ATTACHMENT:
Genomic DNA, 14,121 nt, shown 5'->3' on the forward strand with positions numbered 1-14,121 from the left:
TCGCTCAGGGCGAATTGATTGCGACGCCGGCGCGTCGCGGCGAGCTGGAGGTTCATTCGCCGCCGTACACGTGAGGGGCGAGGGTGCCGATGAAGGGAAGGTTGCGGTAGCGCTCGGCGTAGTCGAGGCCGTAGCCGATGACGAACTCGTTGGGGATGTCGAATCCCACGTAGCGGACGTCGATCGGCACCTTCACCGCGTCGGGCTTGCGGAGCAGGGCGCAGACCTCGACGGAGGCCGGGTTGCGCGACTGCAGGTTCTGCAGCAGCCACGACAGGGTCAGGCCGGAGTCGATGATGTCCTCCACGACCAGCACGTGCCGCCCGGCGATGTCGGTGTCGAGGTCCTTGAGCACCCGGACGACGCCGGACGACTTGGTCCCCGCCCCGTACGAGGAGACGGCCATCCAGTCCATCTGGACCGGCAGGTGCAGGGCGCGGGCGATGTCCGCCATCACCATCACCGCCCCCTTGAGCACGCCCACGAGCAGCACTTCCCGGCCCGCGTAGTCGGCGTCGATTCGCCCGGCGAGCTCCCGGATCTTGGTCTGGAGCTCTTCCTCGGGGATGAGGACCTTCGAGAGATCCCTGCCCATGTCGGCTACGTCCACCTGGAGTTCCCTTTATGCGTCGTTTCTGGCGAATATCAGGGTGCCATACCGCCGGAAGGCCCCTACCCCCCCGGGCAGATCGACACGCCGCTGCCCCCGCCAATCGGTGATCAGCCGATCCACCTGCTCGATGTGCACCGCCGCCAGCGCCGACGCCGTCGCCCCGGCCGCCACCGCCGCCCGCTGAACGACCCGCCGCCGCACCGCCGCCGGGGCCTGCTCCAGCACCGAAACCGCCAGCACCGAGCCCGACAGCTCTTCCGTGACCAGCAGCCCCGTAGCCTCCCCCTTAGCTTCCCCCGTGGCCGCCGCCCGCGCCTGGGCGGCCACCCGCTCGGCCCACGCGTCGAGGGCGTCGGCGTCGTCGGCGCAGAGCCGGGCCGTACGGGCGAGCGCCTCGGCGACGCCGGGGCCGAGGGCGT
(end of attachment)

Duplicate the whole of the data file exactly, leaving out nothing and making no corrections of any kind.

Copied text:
Genomic DNA, 14,121 nt, shown 5'->3' on the forward strand with positions numbered 1-14,121 from the left:
TCGCTCAGGGCGAATTGATTGCGACGCCGGCGCGTCGCGGCGAGCTGGAGGTTCATTCGCCGCCGTACACGTGAGGGGCGAGGGTGCCGATGAAGGGAAGGTTGCGGTAGCGCTCGGCGTAGTCGAGGCCGTAGCCGATGACGAACTCGTTGGGGATGTCGAATCCCACGTAGCGGACGTCGATCGGCACCTTCACCGCGTCGGGCTTGCGGAGCAGGGCGCAGACCTCGACGGAGGCCGGGTTGCGCGACTGCAGGTTCTGCAGCAGCCACGACAGGGTCAGGCCGGAGTCGATGATGTCCTCCACGACCAGCACGTGCCGCCCGGCGATGTCGGTGTCGAGGTCCTTGAGCACCCGGACGACGCCGGACGACTTGGTCCCCGCCCCGTACGAGGAGACGGCCATCCAGTCCATCTGGACCGGCAGGTGCAGGGCGCGGGCGATGTCCGCCATCACCATCACCGCCCCCTTGAGCACGCCCACGAGCAGCACTTCCCGGCCCGCGTAGTCGGCGTCGATTCGCCCGGCGAGCTCCCGGATCTTGGTCTGGAGCTCTTCCTCGGGGATGAGGACCTTCGAGAGATCCCTGCCCATGTCGGCTACGTCCACCTGGAGTTCCCTTTATGCGTCGTTTCTGGCGAATATCAGGGTGCCATACCGCCGGAAGGCCCCTACCCCCCCGGGCAGATCGACACGCCGCTGCCCCCGCCAATCGGTGATCAGCCGATCCACCTGCTCGATGTGCACCGCCGCCAGCGCCGACGCCGTCGCCCCGGCCGCCACCGCCGCCCGCTGAACGACCCGCCGCCGCACCGCCGCCGGGGCCTGCTCCAGCACCGAAACCGCCAGCACCGAGCCCGACAGCTCTTCCGTGACCAGCAGCCCCGTAGCCTCCCCCTTAGCTTCCCCCGTGGCCGCCGCCCGCGCCTGGGCGGCCACCCGCTCGGCCCACGCGTCGAGGGCGTCGGCGTCGTCGGCGCAGAGCCGGGCCGTACGGGCGAGCGCCTCGGCGACGCCGGGGCCGAGGGCGT